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THE EDITORS’ VIEW

When, after years of painstaking research, a genealogist discovers the definitive answer to a long-standing question and breaks through the proverbial brick wall, the choice to prepare the work for publication is quite clear. Readers of peer-reviewed journals such as THE RECORD enjoy articles that highlight thorough research and sound conclusions, especially when those articles explain how a puzzle was solved. The value of an individual’s work is multiplied many times over—and for decades to come—when findings are published. Others interested in the same families clearly benefit, while those working on the same geographical locations and time periods find new sources to explore, methodologies to employ, and historical context to put their ancestors’ lives into focus.

But what if after those many years of research the question remains unanswered? What if many shreds of evidence point in the right direction, but never result in a clear conclusion? Does the work still merit an article when we remain uncertain of the answer?

Author Perry Streeter faced that decision. In this issue he shares with us his quest to learn more about Louisa, the second wife of Thomas Streeter of Steuben County, New York. Without knowing her maiden name, and with only an alleged date of birth and the likelihood that she was born in Connecticut, he began exploring possibilities in Connecticut town vital records. Step by step, he whittled the list until only one woman remained: Louisa Beard, who was born in Salisbury, Connecticut, in 1774 to Aaron and Lucy ([–?–]) Beard.

Perry studied the Beard family in detail, amassing every piece of evidence, investigating the possibility that Louisa could be Thomas’s second wife. Alas, Louisa Beard has not been found in any record other than her birth, but he can’t rule her out entirely. Her parents and her brothers, Ai and Parks Beard, appear in numerous records, many in Chenango and Greene counties in New York—places that Thomas Streeter surely visited. Thomas had associates in areas where the Beards lived and where they had friends or family. Perry has identified numerous potential points of contact between these two families, any of which could have resulted in a romance between Thomas and Louisa.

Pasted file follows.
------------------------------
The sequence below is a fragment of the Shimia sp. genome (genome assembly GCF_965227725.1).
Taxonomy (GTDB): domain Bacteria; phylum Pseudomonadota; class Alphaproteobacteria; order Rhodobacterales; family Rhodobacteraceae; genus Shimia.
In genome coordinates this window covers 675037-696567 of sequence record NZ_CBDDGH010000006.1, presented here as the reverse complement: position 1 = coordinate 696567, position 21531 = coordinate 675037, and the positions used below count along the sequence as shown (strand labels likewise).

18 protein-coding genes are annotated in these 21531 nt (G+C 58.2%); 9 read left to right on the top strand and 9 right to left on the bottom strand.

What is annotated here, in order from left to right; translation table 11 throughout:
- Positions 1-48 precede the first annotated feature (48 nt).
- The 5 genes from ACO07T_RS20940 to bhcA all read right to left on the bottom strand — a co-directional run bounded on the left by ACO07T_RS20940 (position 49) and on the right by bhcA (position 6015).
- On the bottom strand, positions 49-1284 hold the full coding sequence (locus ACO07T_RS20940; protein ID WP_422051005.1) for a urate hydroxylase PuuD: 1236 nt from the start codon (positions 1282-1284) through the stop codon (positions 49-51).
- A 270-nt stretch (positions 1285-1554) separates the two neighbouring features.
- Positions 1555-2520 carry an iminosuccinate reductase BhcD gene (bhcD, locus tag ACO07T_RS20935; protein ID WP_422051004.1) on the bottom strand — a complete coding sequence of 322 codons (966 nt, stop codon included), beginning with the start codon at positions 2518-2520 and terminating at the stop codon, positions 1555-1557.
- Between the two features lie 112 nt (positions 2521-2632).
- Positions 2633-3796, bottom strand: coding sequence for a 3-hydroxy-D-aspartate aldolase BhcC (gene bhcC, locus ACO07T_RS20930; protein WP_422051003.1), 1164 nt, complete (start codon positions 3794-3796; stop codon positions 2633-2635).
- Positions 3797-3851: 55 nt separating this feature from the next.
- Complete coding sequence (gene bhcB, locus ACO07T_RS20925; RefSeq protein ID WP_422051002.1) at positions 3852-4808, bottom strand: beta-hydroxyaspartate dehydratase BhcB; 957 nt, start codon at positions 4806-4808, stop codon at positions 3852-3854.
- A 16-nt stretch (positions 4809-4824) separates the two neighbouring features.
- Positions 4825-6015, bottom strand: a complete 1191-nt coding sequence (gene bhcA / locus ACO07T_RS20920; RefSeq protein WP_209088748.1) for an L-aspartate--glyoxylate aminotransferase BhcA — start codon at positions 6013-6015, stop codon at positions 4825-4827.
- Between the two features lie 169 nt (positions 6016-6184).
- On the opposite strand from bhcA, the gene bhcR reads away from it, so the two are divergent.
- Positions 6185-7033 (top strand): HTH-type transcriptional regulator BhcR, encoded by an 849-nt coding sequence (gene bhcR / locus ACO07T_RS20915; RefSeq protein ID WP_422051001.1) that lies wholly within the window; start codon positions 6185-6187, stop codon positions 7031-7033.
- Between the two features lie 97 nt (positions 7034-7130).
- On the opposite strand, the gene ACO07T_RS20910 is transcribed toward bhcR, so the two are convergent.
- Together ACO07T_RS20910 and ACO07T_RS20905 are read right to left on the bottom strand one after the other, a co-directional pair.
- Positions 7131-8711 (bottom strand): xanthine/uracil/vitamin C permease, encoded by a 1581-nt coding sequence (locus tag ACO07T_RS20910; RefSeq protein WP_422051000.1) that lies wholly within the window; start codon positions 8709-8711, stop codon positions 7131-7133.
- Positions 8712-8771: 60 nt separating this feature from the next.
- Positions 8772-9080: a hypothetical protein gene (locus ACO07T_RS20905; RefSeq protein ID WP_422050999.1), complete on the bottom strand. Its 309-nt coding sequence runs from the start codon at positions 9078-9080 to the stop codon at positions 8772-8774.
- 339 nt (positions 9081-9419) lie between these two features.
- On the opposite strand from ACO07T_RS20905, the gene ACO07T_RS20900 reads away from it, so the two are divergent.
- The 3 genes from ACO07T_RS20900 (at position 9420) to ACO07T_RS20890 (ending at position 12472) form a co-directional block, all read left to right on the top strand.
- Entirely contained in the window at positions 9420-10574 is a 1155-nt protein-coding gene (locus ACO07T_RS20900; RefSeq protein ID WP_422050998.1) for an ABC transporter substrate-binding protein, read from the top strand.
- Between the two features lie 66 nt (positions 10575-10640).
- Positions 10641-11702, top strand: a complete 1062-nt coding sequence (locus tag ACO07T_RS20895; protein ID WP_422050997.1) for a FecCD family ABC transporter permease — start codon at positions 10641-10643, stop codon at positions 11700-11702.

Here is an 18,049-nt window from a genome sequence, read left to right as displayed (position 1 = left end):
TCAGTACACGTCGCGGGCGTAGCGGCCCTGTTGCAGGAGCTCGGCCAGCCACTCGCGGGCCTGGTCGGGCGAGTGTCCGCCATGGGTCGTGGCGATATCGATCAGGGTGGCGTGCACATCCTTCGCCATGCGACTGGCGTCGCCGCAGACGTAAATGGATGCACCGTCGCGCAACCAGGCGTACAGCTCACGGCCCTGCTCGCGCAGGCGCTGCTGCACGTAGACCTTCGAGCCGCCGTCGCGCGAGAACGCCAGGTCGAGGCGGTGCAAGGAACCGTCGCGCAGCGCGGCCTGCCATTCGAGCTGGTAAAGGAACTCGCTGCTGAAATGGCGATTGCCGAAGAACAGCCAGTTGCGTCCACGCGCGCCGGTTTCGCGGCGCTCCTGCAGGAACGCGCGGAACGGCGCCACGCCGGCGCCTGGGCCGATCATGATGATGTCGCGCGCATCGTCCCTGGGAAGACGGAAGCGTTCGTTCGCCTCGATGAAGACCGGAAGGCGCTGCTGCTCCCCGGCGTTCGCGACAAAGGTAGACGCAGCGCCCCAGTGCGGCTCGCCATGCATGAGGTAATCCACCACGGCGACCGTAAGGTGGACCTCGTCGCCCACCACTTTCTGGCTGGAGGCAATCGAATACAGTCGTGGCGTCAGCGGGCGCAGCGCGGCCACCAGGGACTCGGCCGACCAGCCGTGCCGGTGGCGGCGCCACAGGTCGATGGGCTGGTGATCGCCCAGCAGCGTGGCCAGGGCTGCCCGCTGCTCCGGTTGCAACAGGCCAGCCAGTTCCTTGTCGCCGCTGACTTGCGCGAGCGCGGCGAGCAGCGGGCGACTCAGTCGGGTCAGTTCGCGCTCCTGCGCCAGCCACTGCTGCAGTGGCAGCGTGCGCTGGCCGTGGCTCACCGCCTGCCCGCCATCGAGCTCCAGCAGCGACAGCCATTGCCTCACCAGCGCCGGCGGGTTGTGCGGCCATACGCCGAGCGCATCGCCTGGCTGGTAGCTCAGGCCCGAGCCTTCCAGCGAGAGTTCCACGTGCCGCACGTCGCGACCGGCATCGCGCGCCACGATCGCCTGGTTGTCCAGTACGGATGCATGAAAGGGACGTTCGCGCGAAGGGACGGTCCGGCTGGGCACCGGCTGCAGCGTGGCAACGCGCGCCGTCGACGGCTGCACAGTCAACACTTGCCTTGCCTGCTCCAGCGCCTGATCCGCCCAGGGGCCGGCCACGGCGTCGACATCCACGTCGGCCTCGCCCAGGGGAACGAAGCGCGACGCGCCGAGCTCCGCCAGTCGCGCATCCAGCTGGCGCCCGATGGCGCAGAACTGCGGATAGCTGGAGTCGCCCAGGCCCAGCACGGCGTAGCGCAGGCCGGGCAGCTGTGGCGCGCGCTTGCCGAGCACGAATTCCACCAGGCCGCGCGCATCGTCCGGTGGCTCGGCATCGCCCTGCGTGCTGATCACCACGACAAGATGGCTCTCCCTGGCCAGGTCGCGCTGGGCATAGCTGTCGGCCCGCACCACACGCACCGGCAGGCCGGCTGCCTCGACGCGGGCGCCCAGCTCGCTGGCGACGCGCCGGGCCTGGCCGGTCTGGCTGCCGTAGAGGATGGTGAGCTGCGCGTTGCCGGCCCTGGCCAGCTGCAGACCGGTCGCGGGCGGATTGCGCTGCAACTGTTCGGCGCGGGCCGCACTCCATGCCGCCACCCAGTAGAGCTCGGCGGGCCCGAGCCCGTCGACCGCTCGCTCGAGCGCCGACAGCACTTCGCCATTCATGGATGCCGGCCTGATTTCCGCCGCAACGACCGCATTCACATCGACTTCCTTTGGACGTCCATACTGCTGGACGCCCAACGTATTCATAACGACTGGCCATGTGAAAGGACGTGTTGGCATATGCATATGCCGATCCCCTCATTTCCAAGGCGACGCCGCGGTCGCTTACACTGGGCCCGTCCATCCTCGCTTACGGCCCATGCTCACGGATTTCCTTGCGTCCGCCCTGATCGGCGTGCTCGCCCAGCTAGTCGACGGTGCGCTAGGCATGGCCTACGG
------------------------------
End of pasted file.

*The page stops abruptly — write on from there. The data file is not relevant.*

Did Thomas Streeter meet and marry Louisa Beard? Perry is not yet convinced he’s found the answer. Does that mean he should wait before he writes? Absolutely not. The evidence he has pieced together on the Beards defines a previously unstudied branch of the family. Sharing his research— including his proposed solution, clearly identified as an open question— enables collaboration with others and preserves his work for future generations, which is more than enough reason to write.

Laura Murphy DeGrazia, CG, FGBS

Karen Mauer Green, CG, FGBS

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THE NEW YORK
Genealogical and Biographical Record

VOLUME 145 APRIL 2014 NUMBER 2

CONTENTS

 
WAS LOUISA, DAUGHTER OF AARON AND LUCY ([–?–]) BEARD OF CONNECTICUT, MASSACHUSETTS, AND CHENANGO COUNTY, NEW YORK, THE SECOND WIFE OF THOMAS STREETER OF STEUBEN COUNTY, NEW YORK?
by Perry Streeter .......... 85
 
THE CIVIL WAR DIARY OF GEORGE M. HOLMES OF ALBANY COUNTY, NEW YORK, 2 MARCH 1862–30 JULY 1862
contributed by Paul R. Huey, Ph.D ..........  100
 
JOHN AND MARY (LYON) (STUDWELL) WILSON OF GREENWICH, CONNECTICUT, AND BEDFORD AND RYE, NEW YORK
by Frederick C. Hart Jr., CG, FASG ..........  115
 
IDENTIFYING THE PARENTS OF WILLIAM H. MACKEY (1786–1864) OF RENSSELAERVILLE, ALBANY COUNTY, NEW YORK
by Patricia A. Metsch(concluded ) .......... 125
 
THE ANCESTRY OF ELDER HENRY HAIT, PRIMITIVE BAPTIST PREACHER OF CONNECTICUT AND NEW YORK
by Michael Grant Hait, CG (continued) .......... 135
 
Regular Features
 
THE EDITORS’ VIEW ........... 83
 
NECROLOGY OF MEMBERS ........... 155
 
REVIEWS .......... 156
Buggy, Joseph. Finding Your Irish Ancestors in New York City.  By Suzanne McVetty, CG, FGBS